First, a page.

Man who refused to decrypt hard drives is free after four years in jail

Man who refused to decrypt hard drives is free after four years in jail

Francis Rawls, a former police officer, had been in jail since 2015, when a federal judge held him in contempt for failing to decrypt two hard drives taken from his home.

LinkedIn Asks Court To Reconsider Decision Allowing HiQ To Scrape Data

LinkedIn Asks Court To Reconsider Decision Allowing HiQ To Scrape Data

The ruling, issued last month by a three-judge panel of the 9th Circuit Court of Appeals, requires LinkedIn to allow publicly available data about its users to be scraped by hiQ.

Another Federal Court Allows Warrantless Cellphone Searches at U.S. Border

Another Federal Court Allows Warrantless Cellphone Searches at U.S. Border

Unlike probable cause, which is the standard required for obtaining a search warrant, reasonable suspicion is a more lenient rule that lets law enforcement officials conduct searches without getting a warrant first.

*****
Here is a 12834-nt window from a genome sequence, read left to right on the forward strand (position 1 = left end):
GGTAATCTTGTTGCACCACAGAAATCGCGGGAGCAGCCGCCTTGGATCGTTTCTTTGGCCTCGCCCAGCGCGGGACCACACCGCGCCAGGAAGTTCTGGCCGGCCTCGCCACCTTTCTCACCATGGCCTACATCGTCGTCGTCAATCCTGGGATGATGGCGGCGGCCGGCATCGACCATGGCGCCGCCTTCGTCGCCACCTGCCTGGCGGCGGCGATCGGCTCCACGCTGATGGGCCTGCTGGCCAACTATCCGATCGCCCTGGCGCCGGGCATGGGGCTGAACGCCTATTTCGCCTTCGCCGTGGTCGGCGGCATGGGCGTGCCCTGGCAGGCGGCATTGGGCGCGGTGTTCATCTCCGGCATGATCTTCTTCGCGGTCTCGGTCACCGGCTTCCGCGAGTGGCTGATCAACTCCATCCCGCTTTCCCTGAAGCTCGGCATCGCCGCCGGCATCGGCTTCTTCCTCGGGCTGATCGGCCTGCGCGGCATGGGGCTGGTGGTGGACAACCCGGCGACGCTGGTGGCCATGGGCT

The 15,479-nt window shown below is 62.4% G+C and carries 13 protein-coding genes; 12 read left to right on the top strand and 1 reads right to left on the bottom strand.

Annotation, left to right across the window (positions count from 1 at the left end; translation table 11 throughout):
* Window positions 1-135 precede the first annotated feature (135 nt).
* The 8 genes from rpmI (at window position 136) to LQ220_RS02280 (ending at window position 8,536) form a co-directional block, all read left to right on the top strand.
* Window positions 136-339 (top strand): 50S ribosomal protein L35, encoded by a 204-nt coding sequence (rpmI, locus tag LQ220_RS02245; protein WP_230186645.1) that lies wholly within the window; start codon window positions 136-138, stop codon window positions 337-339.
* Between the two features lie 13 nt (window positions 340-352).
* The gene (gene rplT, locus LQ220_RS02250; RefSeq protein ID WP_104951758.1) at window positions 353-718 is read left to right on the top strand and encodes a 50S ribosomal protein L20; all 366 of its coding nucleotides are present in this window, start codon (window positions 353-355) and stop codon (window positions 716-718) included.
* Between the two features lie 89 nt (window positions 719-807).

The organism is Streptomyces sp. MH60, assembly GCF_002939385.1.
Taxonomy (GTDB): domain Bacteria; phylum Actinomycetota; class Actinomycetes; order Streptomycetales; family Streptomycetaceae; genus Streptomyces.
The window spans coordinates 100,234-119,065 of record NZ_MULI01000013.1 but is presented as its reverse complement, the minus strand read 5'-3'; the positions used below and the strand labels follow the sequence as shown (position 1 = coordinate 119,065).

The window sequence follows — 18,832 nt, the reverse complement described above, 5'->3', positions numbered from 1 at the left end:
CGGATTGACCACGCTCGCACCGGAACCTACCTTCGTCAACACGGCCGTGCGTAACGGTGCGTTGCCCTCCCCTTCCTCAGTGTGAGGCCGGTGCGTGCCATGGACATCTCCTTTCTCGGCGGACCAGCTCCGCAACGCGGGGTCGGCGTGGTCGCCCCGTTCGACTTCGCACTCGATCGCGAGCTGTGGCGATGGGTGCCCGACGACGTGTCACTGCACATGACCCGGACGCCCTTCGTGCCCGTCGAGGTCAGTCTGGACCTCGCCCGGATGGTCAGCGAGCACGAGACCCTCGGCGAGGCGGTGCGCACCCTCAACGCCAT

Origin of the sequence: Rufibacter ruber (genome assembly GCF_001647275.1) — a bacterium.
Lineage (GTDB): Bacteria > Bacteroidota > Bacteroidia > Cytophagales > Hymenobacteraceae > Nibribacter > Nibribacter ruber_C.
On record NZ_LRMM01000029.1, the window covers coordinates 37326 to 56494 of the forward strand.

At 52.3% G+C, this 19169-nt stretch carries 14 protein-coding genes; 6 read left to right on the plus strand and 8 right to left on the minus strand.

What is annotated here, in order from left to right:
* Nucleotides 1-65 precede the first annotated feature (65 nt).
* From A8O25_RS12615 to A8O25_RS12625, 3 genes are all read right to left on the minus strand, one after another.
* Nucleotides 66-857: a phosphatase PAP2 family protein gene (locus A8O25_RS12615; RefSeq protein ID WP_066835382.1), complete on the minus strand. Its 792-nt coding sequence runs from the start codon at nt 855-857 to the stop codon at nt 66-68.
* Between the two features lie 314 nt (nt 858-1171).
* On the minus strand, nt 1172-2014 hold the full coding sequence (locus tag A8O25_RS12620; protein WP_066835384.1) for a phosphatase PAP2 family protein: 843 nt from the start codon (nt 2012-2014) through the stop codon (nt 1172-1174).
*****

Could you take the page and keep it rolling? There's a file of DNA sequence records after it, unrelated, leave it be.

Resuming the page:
Federal Judge Hears Challenge to NSA ‘Upstream’ Spying

Federal Judge Hears Challenge to NSA ‘Upstream’ Spying

(CN) – On remand from the Fourth Circuit, a federal judge heard arguments Thursday in a challenge to the National Security Agency’s “upstream” surveillance of international and domestic text-based communications.

Research: Classification of attacks on Tor clients and Tor hidden services

Research: Classification of attacks on Tor clients and Tor hidden services

This message will be routed from the entry node of the hidden service, which is controlled by the adversary, to the central server and will include information such as the circuit ID, the cell timestamp, the source IP address, and the circuit ID.

Government Fights to Trap EFF’s NSA Spying Case in a Catch-22

Government Fights to Trap EFF’s NSA Spying Case in a Catch-22

Because the government refused to formally acknowledge the document, Snowden submitted a declaration in our case confirming that he had seen the report when he was an NSA contractor.